Pumpkin Chocolate Chip Cookies

  • 1/2 cup (1 stick) unsalted butter
  • 1/4 cup light brown sugar
  • 1/2 cup granulated sugar
  • 1 teaspoon vanilla extract
  • 6 Tablespoons pumpkin puree
  • 1 and 1/2 cups all-purpose flour
  • 1/4 teaspoon salt
  • 1/4 teaspoon baking powder
  • 1/4 teaspoon baking soda
  • 1 and 1/2 teaspoons ground cinnamon
  • 1/4 teaspoon ground nutmeg
  • 1/4 teaspoon ground cloves
  • 1/4 teaspoon allspice
  • 1/2 cup semi-sweet chocolate chips


1. In a medium bowl, whisk the melted butter, brown sugar, and granulated sugar together until no brown sugar lumps remain. Whisk in the vanilla and pumpkin until smooth. Set aside.
2. In a large bowl, toss together the flour, salt, baking powder, baking soda, cinnamon, nutmeg, and cloves. Pour the wet ingredients into the dry ingredients and mix together with a large spoon or rubber spatula.  Fold in semi-sweet chocolate chips. They may not stick to the dough because of the melted butter, but do your best to have them evenly dispersed among the dough. Cover the dough and chill for 30 minutes, or up to 3 days. Chilling is mandatory.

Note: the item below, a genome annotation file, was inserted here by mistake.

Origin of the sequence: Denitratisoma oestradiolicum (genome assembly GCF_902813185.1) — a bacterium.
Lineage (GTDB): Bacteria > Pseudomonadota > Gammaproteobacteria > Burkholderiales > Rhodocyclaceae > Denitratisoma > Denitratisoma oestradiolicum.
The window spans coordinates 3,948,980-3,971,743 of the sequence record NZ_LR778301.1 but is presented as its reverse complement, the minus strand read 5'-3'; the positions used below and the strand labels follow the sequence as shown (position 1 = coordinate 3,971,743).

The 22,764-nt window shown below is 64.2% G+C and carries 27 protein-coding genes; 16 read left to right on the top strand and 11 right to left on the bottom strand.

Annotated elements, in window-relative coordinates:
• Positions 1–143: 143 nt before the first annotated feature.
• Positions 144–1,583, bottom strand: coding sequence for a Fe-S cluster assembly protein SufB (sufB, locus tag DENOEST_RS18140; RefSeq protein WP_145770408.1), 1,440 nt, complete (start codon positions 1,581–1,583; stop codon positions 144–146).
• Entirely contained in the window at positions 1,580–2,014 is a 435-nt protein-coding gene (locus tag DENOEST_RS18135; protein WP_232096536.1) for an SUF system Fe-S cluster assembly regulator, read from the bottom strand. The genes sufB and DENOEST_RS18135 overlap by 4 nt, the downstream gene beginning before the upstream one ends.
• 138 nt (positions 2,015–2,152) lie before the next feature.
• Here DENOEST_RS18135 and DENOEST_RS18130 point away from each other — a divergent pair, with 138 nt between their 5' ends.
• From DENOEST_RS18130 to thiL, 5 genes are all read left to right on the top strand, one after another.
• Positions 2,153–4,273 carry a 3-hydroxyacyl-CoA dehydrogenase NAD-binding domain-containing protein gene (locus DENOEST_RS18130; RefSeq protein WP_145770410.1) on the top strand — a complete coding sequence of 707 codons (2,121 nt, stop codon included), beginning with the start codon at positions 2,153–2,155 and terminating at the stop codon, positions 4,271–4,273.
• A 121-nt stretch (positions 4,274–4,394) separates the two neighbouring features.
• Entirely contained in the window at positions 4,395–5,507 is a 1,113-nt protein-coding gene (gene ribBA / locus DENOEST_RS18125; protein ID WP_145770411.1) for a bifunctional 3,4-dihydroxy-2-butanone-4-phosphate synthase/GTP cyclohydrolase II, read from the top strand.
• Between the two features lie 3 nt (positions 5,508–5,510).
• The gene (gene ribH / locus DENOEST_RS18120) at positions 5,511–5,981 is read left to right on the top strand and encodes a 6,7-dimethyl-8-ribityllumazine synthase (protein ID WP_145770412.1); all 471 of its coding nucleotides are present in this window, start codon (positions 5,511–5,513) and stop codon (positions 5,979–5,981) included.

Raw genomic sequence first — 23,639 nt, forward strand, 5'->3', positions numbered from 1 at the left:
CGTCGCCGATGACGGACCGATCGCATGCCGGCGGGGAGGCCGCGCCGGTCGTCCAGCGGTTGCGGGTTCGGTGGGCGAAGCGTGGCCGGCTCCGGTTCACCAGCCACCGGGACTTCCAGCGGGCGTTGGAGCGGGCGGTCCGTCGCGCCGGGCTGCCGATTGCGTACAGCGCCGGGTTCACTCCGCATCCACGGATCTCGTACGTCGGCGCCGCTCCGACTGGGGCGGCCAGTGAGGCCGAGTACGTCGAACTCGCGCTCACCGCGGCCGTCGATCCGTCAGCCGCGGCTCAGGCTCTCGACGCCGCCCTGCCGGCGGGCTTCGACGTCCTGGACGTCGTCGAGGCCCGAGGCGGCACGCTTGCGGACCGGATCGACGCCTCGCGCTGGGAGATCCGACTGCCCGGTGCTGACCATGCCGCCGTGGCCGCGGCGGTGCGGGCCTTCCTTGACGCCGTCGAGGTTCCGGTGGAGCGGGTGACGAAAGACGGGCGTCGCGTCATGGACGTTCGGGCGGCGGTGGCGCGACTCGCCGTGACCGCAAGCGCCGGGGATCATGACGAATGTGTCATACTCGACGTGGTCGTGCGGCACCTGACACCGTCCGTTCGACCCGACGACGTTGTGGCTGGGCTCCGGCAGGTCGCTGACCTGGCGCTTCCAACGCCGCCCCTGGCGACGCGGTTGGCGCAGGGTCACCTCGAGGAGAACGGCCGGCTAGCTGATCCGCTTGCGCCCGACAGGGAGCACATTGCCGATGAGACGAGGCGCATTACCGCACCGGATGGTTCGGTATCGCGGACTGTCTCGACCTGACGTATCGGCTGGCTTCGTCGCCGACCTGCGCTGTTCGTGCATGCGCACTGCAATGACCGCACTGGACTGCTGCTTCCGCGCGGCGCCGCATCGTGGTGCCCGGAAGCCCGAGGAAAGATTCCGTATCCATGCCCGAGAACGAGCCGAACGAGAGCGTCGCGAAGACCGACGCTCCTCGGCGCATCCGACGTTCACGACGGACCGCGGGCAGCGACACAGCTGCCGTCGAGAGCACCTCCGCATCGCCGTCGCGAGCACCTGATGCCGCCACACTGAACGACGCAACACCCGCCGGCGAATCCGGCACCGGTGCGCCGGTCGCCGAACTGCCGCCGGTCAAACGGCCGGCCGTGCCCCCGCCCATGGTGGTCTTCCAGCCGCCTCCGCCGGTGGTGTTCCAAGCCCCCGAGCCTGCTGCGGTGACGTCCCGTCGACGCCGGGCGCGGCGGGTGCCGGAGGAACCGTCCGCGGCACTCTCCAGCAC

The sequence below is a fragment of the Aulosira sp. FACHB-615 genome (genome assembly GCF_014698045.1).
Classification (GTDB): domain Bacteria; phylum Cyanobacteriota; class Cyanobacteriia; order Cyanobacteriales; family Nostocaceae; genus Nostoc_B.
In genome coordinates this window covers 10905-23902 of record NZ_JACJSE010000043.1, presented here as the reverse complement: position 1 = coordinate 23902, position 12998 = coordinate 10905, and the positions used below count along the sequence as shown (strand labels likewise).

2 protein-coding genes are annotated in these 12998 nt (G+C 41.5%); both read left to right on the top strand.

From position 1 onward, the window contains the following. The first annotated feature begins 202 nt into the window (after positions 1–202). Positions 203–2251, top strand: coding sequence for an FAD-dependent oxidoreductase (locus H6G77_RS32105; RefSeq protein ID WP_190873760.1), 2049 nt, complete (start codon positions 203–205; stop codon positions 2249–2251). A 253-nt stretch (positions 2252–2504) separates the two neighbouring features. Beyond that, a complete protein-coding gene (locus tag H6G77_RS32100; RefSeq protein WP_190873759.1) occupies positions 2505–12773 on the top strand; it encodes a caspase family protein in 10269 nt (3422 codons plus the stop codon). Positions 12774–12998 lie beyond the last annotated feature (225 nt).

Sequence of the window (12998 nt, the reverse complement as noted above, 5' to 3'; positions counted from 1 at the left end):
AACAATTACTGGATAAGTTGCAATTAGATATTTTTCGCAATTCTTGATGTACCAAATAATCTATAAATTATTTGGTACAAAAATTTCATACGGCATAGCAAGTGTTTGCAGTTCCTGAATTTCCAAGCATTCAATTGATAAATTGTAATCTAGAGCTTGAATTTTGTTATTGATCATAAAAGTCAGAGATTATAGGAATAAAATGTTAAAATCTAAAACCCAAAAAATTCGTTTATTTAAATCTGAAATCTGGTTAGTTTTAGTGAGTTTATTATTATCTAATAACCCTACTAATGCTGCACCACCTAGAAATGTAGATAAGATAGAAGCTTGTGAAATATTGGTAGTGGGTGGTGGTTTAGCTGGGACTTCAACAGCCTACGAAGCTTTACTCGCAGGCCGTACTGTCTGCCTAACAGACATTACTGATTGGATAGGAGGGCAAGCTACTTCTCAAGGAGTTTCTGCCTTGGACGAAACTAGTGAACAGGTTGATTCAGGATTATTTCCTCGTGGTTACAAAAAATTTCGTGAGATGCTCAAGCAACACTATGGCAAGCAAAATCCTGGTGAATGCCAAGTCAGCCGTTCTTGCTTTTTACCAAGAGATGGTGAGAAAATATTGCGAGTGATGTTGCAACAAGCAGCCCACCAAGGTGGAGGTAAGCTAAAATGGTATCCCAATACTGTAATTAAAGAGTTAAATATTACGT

3. Take the dough out of the refrigerator. Preheat the oven to 350F degrees. Line two large baking sheets with parchment paper.
4. Roll the dough into balls, about 2 Tablespoons of dough each. Slightly flatten the dough balls. Bake the cookies for 8-10 minutes. The cookies will look very soft and under baked. Keeping them in the oven for longer may dry them out.  
5. Allow the cookies to cool for at least 10 minutes on the cookie sheets before transferring to a wire rack.  The longer the cookies cool, the chewier they will be. 

Thursday, October 24, 2013

Increasing Your Metabolism

What is Metabolism?
Metabolism is a biochemical process by which your body breaks down food and converts food into energy.

3 Factors that determine your metabolic rate or energy needs:
1) Basal Metabolic Rate (BMR) [60-75% of needs]: energy needed for basic body functions like breathing, growing/repairing, blood circulation.  BMR is based on age, sex, body size, and amount of lean body mass.